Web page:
So thankfully, though it is very early to say, conditions might be better than when I failed the Wight Challenge. One or two have said to me that I didn’t fail it, but the fact is that I didn’t complete it and I won’t have righted that unless I complete this one. It doesn’t help to make me feel better or sorry for myself by telling me that I did really well. Turning to this year, there is a Facebook page for this event and some of the discussions are around why we do this, why we are willing to endure considerable pain. Comments have resonated with me, especially the challenge, the desire to push oneself to near the limit and to feel great pride in an achievement. I have heard many challenge finishers talk about that pride and it is not a sin to be proud of an achievement, whether it be physical, mental or academic or whatever. This is particularly the case if the achievement is outside one’s normal comfort zone, and I feel that one is often remembered for those achievements rather than ones that might otherwise be taken for granted. I am not always the easiest to engage in interesting conversation nor am I good at small talk, so people know now they can get a conversation out of me if they raise the topic of walking (rather than previously, football or cricket, subjects which many might well dread to raise).

So back to weather and daylight. Depending on these, I might well plan a strategy beyond taking a step, repeating 2,000 times for one mile, then repeating 62 times. If it is a hot day, it might be a decent strategy to target the period between my start time, 9:20, and around 1:30 to get a few miles in, taking only shortish breaks, then taking it fairly easy between 1:30 until around 5:30, making the most of what breaks there are, and then picking up again thereafter. But, for me, I think it is important to get halfway or thereabouts by the time it gets dark so I can start counting down the distance rather than counting up. That is just me and others will have their own strategy or no strategy at all beyond the 125,000 steps. Sounds a lot when I say that……..

Finally, one person last week enquired as to my next challenge after I’ve done this one. Blimey, I appreciate the thought and interest, I really really do, but let me do this one first and then I’ll think harder about it. Doubt it will be another ultra challenge like this, more likely a multi-day long distance challenge, but we’ll cross that bridge in a few weeks.

Think positive and think positively

Having been buoyed by news of the inspirational Emily Peacock wiping the floor with the Wight Challenge, I was up for a slightly greater distance today in getting back to fitness. Emily was one of the two girls I walked with on last year’s Challenge, and this weekend she knocked almost three hours off last year’s time! I really enjoyed keeping up to date with Emily’s progress on the event website, even staying up way after I should have gone to bed to learn she had reached the next checkpoint.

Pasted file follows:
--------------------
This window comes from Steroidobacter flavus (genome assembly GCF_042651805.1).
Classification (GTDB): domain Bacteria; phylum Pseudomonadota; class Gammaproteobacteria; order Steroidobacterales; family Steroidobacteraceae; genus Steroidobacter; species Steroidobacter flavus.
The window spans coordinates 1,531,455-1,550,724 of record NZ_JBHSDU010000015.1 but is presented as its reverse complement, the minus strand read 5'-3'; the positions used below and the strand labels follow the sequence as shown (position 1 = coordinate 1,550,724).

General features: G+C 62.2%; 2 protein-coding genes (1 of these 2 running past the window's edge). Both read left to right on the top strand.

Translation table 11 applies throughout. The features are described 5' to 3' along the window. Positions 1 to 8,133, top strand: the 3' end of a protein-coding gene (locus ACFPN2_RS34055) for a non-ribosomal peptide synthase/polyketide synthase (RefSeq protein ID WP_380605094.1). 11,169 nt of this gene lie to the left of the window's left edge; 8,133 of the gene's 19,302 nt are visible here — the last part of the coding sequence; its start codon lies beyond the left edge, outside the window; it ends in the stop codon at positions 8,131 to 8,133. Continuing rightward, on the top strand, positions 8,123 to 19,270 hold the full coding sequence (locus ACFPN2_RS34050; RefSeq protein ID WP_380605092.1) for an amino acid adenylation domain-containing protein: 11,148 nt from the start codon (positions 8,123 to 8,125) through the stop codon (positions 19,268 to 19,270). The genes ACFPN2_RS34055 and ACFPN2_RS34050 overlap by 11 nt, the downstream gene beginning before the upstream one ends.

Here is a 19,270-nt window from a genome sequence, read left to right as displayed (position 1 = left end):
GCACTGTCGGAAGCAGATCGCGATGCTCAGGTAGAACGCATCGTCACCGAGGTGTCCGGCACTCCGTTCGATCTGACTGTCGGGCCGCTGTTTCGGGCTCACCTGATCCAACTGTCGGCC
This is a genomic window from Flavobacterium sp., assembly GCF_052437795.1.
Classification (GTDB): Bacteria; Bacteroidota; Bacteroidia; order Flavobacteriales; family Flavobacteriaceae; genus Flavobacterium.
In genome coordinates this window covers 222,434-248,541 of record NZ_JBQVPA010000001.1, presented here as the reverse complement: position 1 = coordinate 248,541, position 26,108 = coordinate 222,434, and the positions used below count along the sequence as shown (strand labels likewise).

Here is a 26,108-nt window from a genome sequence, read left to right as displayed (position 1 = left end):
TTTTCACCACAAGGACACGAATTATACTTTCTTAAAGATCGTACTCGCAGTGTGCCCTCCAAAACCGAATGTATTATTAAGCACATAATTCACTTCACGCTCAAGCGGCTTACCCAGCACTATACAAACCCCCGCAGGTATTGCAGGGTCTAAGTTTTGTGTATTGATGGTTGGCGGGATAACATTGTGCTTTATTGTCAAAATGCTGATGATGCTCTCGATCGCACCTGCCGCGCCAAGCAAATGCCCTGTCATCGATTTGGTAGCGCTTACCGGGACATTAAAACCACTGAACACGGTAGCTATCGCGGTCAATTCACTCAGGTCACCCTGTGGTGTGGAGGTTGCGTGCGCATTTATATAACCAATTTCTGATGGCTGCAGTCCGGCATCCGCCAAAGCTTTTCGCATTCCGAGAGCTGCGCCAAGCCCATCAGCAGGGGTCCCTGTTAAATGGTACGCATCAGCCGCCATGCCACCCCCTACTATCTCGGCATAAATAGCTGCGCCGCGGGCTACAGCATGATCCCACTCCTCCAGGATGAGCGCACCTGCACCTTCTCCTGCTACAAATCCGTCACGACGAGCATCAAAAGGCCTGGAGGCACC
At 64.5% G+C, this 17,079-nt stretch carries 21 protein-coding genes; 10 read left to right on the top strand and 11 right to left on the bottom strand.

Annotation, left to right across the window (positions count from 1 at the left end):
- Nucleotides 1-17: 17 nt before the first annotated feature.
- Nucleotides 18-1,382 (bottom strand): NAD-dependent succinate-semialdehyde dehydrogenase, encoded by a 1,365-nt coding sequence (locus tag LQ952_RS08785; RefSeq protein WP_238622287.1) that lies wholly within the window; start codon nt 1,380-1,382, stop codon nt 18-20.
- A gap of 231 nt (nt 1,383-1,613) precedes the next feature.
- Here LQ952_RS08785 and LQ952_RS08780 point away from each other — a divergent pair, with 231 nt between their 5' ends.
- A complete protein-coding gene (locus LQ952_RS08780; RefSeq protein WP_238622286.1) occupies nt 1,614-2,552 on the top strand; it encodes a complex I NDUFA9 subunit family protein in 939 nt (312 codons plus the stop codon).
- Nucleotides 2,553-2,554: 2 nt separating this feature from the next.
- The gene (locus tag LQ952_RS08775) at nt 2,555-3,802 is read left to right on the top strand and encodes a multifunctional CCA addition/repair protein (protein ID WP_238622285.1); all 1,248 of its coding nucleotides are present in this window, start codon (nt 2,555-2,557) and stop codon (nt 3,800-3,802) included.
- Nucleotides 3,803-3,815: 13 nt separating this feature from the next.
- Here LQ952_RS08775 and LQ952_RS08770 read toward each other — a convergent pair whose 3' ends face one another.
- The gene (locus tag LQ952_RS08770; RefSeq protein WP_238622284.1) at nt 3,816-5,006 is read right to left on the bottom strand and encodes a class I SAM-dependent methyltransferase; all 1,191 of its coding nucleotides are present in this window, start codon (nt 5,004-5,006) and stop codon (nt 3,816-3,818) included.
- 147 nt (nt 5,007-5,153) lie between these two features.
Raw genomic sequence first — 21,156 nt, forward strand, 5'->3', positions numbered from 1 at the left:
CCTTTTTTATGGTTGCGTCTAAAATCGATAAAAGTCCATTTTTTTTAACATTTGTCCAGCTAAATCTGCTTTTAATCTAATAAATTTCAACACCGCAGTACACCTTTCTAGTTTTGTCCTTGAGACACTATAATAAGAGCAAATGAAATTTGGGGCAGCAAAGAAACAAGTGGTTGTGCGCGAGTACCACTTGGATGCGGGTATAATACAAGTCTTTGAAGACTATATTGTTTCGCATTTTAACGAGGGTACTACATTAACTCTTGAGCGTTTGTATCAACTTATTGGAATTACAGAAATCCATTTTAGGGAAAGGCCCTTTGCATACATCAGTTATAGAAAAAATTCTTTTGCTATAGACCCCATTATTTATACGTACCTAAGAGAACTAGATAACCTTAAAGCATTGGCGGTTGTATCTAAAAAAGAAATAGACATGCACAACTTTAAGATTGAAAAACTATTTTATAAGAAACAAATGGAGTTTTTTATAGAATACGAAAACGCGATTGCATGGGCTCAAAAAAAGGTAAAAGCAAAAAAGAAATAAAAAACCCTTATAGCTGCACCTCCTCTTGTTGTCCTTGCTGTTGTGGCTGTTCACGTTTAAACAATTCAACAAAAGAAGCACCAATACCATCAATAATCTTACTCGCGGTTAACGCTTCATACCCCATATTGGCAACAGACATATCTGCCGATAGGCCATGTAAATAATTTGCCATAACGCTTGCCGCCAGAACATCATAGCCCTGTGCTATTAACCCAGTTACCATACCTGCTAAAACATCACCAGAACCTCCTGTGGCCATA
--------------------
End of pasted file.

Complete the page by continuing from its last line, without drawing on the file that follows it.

I was looking to walk some distance between 11 and 20 miles today, and ultimately managed 18. Pretty pleased with that though a little bit of aching near the knee was concerning enough for a second break about five miles from the end. The good news is that the Achilles appears to be fine. Whether I can manage the London2Brighton Challenge depends on a few things – particularly whether I can build up the confidence that I can do it. I would like to get somewhere near 25 miles on one of the next two weekends, which should be sufficient. I don’t feel anywhere near as fit as before last year’s ultimately failed challenge, but I feel a bit more determined this time. I reckon I was a trifle complacent last time and didn’t realise how hard it was going to be, and the weather didn’t help on the day. Once I got past 50km, around halfway, I was in unknown territory in the dark of night, and as I got wetter and colder and old injuries flared up in my back, there was only one decision I could make – but it hasn’t stopped me on many occasions wondering if I could have done it, if I had rested for an hour, got warm, stretched and eaten some breakfast.

Because that’s what I do. I beat myself up over things I have done, in every aspect of my life. I am forever replaying incidents and conversations back in my head, regretting, regretting and regretting. In the long term, that is the route to the loony bin, I’m sure.

But this time, on this challenge, there will be no regrets. I will give it everything and I will only give up if it is physically impossible, or I am advised by a medic not to continue.

Just starting to look at long range weather forecasts. I remember I did that a couple of months before my very long walk and it looked like a couple of days snow as I was going to be in Derbyshire. Ultimately it was dry and pleasant and the perfect 10-12 degrees. This year, London on Saturday 28 May is maximum 20 degrees with a chance of a shower, and Brighton on Sunday 29 May is maximum 17 degrees with a chance of a shower. I would settle for that – perhaps a bit warmer than I would have liked, but it’s not so hot that it should put completion in danger by itself. A shower, as long as it’s not too heavy, might just freshen the air and keep me cool. But this is a long range forecast, 27 days away. Won’t be snow though – that’s for sure? Surely?

So I do feel just a little more confident now than I did 24 hours ago. Have to keep on this upward trend. Think positive and think positively.